I’m playing with some FFI with C++. Basically, I want to put some rust in an existing application. I own both sides, so I can provide C-like APIs from either side. I also call functions both ways.
Now, let’s say I create an object of some kind in one language and want to store it in the other for a while, as an opaque pointer (to create a wrapper on the other side, or pass it back in a callback or something).
I have something that works, but I have a feeling there just must be a better way.
When I have a C++ object, I can represent the pointer to it as a pointer to an empty enum, as the book recommends (https://doc.rust-lang.org/book/first-edition/ffi.html#representing-opaque-structs). But this feels a bit fishy and I’ve heard somewhere this isn’t exactly correct. Because, such type doesn’t have any valid representation. Because it can’t exist, there’s no valid address it could exist in, and therefore any pointer to it is invalid. Or are pointers allowed to point to invalid data? Isn’t that undefined behaviour?
Now, the other direction. I have something in Rust (let’s say a struct). That thing isn’t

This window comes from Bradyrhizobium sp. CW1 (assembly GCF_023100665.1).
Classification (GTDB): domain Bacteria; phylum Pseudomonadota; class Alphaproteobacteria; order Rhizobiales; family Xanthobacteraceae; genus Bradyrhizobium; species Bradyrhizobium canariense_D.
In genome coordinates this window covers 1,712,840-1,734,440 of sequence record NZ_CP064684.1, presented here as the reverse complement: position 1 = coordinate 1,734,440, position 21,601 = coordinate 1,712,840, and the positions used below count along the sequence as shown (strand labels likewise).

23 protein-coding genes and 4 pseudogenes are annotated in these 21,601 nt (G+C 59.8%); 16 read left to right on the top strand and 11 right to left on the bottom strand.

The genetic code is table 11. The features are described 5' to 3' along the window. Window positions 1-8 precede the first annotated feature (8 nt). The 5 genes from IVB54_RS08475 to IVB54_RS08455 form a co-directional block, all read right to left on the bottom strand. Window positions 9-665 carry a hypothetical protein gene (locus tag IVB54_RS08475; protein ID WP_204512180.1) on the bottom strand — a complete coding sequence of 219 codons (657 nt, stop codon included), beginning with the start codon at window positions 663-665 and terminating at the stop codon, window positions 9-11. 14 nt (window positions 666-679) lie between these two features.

#[repr(C)] (because it contains other things that are not and these are from other crate). But If I declare an extern C function that takes pointer to that, I get a lint: „found struct without foreign-function-safe representation annotation in foreign module, consider adding a
#[repr(C)] attribute to the type“. Adding the attribute doesn’t help. How severe is the warning? Does that only mean C doesn’t know the correct layout of the struct at the end of the pointer, or does it mean that even the pointer could be „incompatible“ with C (eg. different size, or something)? Am I ok just placing
#[allow(improper_ctypes)] before the function declaration if I never dereference the pointer on the other side, just store it and pass it back later on, or do I have to cast it and pass it as